Republican lawmakers are proposing a tax reform blueprint for 2017 that would bring sweeping changes to the tax code for the first time since 1986. The question becomes: will the commercial real estate industry still be standing tall when the dust settles?
We just don’t know how the tax reform will affect the real estate industry, and subsequently, the economy. As an industry that may be deeply affected, we all must stay informed and take a stand to ensure that commercial real estate doesn’t fall by the waist side because of these threatening tax revisions.
The Proposed Tax Plan
The plan, titled “A Better Way”, proposes an array of changes, with several having a significant impact on commercial real estate. These include the elimination of property depreciation and taxation of carried interest as ordinary income. The changes to carried interest structures would significantly increase the tax liability for investors, an increase of somewhere between 19.6 and 13 percent. The problem is, in real estate there are different types of partnerships, different types of carried interest, and different amount of risks for investors. The issue isn’t black and white and the reform to carried interest shouldn’t be either. If the reform is included, real estate partnerships and joint ventures may take a big hit.
Elimination of 1031: A Gut Punch to CRE
One of the most important issues to watch, and the biggest hit for the industry is the proposed elimination of Section 1031 of the tax code. This would put the industry in the path of increased cost of capital, slowed rate of investment, increased asset holding periods, reduced transactional activity, and a host of other effects that could spell doom and gloom for the industry for years to come. These are effects that will completely alter real estate activity and investment for the worse, resulting in industry contraction, disruption of many local property markets, harm to both tenants and owners, and potential job losses.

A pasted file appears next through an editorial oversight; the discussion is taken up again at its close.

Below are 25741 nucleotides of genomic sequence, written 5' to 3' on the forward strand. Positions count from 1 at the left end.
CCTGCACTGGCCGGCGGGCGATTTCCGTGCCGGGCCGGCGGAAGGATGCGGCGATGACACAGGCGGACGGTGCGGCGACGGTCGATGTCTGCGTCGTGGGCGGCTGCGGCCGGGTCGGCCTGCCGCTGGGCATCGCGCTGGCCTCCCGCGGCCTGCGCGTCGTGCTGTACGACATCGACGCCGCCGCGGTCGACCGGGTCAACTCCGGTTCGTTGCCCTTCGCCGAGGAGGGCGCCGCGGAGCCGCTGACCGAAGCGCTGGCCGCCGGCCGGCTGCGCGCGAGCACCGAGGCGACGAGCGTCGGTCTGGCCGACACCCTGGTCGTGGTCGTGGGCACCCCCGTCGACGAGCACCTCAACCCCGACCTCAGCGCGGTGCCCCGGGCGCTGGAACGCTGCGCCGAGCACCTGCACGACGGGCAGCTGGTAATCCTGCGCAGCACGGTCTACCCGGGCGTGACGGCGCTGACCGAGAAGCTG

And that impact not only slams the real estate industry hard, but the entire economy. Over a 10-year span, we’re talking up to an estimated $131 billion decline in U.S. GDP, according to a 2015 analysis by Ernst & Young. The same study estimates that investments would drop by $7 billion, and labor income would fall by $1.4 billion in the long-run.
The Questions that Lie Ahead
This tax reform, as it is now and with the elimination of Section 1031, brings up some serious questions. Is this going to create a ripple effect on other industries? Will this result in contraction of our economy? What are the negative impacts on small businesses and start-ups? Ultimately, will these negative impacts on the economy be offset by lower tax rates? We must keep asking these questions, finding the answers, and making our voices heard.